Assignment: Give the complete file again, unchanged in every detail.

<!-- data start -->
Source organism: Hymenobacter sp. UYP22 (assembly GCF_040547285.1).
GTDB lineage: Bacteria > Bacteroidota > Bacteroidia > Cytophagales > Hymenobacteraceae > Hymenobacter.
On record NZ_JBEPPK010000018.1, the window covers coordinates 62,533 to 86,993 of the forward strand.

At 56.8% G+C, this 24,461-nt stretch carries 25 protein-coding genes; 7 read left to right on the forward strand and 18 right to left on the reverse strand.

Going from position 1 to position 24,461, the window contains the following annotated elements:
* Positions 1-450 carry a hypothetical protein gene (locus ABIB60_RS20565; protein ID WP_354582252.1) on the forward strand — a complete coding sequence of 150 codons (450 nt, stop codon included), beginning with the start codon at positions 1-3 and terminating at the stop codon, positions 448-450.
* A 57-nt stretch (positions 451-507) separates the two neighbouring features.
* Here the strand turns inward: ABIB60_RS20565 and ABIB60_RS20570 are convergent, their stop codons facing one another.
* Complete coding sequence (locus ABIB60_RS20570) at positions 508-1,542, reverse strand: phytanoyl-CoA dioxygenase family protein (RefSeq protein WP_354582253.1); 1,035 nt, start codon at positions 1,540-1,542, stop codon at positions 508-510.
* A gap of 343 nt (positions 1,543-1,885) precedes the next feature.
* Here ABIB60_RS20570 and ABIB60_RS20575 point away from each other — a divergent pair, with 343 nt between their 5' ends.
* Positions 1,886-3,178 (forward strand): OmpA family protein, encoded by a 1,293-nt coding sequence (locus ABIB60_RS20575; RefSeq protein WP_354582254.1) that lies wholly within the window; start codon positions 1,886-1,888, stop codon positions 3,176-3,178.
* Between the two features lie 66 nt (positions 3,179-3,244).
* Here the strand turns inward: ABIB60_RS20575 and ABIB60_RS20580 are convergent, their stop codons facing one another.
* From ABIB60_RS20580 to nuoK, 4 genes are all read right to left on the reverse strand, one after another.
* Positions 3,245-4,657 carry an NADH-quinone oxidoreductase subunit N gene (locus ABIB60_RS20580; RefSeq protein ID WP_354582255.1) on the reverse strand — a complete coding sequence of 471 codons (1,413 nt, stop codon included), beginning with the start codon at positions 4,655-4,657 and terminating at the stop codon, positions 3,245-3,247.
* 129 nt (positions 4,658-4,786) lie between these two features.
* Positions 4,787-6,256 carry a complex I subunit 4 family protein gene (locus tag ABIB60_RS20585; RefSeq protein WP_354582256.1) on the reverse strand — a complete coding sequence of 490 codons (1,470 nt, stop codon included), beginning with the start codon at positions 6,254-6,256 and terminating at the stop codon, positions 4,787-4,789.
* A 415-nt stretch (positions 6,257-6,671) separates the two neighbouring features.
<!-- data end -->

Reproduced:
Source organism: Hymenobacter sp. UYP22 (assembly GCF_040547285.1).
GTDB lineage: Bacteria > Bacteroidota > Bacteroidia > Cytophagales > Hymenobacteraceae > Hymenobacter.
On record NZ_JBEPPK010000018.1, the window covers coordinates 62,533 to 86,993 of the forward strand.

At 56.8% G+C, this 24,461-nt stretch carries 25 protein-coding genes; 7 read left to right on the forward strand and 18 right to left on the reverse strand.

Going from position 1 to position 24,461, the window contains the following annotated elements:
* Positions 1-450 carry a hypothetical protein gene (locus ABIB60_RS20565; protein ID WP_354582252.1) on the forward strand — a complete coding sequence of 150 codons (450 nt, stop codon included), beginning with the start codon at positions 1-3 and terminating at the stop codon, positions 448-450.
* A 57-nt stretch (positions 451-507) separates the two neighbouring features.
* Here the strand turns inward: ABIB60_RS20565 and ABIB60_RS20570 are convergent, their stop codons facing one another.
* Complete coding sequence (locus ABIB60_RS20570) at positions 508-1,542, reverse strand: phytanoyl-CoA dioxygenase family protein (RefSeq protein WP_354582253.1); 1,035 nt, start codon at positions 1,540-1,542, stop codon at positions 508-510.
* A gap of 343 nt (positions 1,543-1,885) precedes the next feature.
* Here ABIB60_RS20570 and ABIB60_RS20575 point away from each other — a divergent pair, with 343 nt between their 5' ends.
* Positions 1,886-3,178 (forward strand): OmpA family protein, encoded by a 1,293-nt coding sequence (locus ABIB60_RS20575; RefSeq protein WP_354582254.1) that lies wholly within the window; start codon positions 1,886-1,888, stop codon positions 3,176-3,178.
* Between the two features lie 66 nt (positions 3,179-3,244).
* Here the strand turns inward: ABIB60_RS20575 and ABIB60_RS20580 are convergent, their stop codons facing one another.
* From ABIB60_RS20580 to nuoK, 4 genes are all read right to left on the reverse strand, one after another.
* Positions 3,245-4,657 carry an NADH-quinone oxidoreductase subunit N gene (locus ABIB60_RS20580; RefSeq protein ID WP_354582255.1) on the reverse strand — a complete coding sequence of 471 codons (1,413 nt, stop codon included), beginning with the start codon at positions 4,655-4,657 and terminating at the stop codon, positions 3,245-3,247.
* 129 nt (positions 4,658-4,786) lie between these two features.
* Positions 4,787-6,256 carry a complex I subunit 4 family protein gene (locus tag ABIB60_RS20585; RefSeq protein WP_354582256.1) on the reverse strand — a complete coding sequence of 490 codons (1,470 nt, stop codon included), beginning with the start codon at positions 6,254-6,256 and terminating at the stop codon, positions 4,787-4,789.
* A 415-nt stretch (positions 6,257-6,671) separates the two neighbouring features.